behind: me, wag.

Jana Prikryl is on the editorial staff of The New York Review of Books.



  1. Henry Gould | February 23, 2012 at 4:32 pm

    Yes, true, agree…. but seems there is another level of tensile tension in the Dream Songs… between Henry’s manic intense struggle to escape, & the inexorable fate which seems to loom gloomily ahead… David Perkins (in a study of 20th-cent. poetry) writes about the extremely painful sense of emotional & personal self-entrapment in the Dream Songs… that very repetitive undertow of grievous sorrow… a sort of caged inwardness, against which all his “rapscallionism” dances, in vain. Hence emerged Berryman’s late “devotional” poems, & the novel Recovery, filled with an aura of humility & renunciation (contrasting somewhat thus with “Henry”)….

    I guess what I’m trying to say is that the Dream Songs can’t simply be juxtaposed with the standard “memoirism” of that era. It’s a case of both/and. The hectic magpie style struggles against its own involuted inward narcissism.

    & I love the resulting poetry.

  2. Jack Barns | February 24, 2012 at 2:08 pm

    ^ or he’s just bored, but thanks for the dissertation

  3. Gus | February 28, 2012 at 8:03 pm

    I used to walk on a daily basis over the bridge that Berryman jumped off to end his life. I often thought of this poem when doing so.

  4. Roger Selavy | May 16, 2012 at 1:51 am

    I used to jump off the bridge that Berryman walked over to the end of his life. I often thought of you when doing so.

  5. Olga Fedorova | June 15, 2014 at 9:18 pm

    I used to think of you when I walked over Berryman. While doing so, I often ended my life.

  6. Mahoney | March 23, 2015 at 9:38 pm

    I used to Berryman while I ended my own walking. I often poemed while I did thought of you.

  7. Caroline Grace | November 10, 2015 at 10:09 pm

    Daily, I used to walk over you. I often thought of your poems while you walked over the bridge, ending my life.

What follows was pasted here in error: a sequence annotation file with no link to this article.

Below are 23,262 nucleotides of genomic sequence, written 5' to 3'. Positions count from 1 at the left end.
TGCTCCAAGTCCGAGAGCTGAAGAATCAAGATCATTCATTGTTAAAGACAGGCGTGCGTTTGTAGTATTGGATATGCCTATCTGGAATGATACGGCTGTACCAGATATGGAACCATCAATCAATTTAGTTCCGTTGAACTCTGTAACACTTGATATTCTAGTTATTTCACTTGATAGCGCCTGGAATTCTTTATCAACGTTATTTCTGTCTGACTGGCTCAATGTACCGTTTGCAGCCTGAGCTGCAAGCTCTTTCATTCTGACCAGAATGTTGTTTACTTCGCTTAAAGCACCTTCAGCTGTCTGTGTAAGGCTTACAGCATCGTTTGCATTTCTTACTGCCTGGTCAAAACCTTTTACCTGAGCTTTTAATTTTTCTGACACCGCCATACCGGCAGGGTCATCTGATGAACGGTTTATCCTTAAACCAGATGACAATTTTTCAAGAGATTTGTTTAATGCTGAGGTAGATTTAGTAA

8. Eugene Goldin | February 23, 2016 at 1:30 pm

    Berryman’s View Off the Washington Avenue Bridge © 2015 Eugene Goldin

    What a lovely view off the Washington Avenue
    Now they will surely miss
    My wretched splendor
    Hell for the sinner
    Heaven for those forgiven
    Somehow, I’m still bored
    By the life
    I’ve been livin’, so
    “Hi Ho Hum
    Goes the stable bum
    I always thought
    Rilke dumb
    This is what
    I’ve become
    Whisky, wine
    Brandy, rum.”
    Down and out
    Splash and spout
    I go SPLAT!
    And end
    Like that!

  9. Mike Mooney | February 24, 2016 at 3:40 pm

    Eugene Goldin | I think there might be an ongoing career in your writing about poets descending from a height to their death. Hart Crane is supposed to have jumped off an oceangoing vessel to his death. Weldon Kees, “Aspects Of Robinson,” is believed to have never been found (simply biodegraded) after going off the Golden Gate — or he maybe faked his death & fled to Mexico. Delmore Schwartz died when his elevator reached the ground floor and he had a heart attack while bringing down the garbage. Many a tragic descent. Serious.

  10. Mike Mooney | February 24, 2016 at 3:52 pm

    Eugene Goldin |

    “Robinson on a roof above the Heights. The boats

    “Mourn like the lost. Water is slate, far down.

    … “Here’s where old Gibbons jumped from, Robinson.”

    ~ Weldon Kees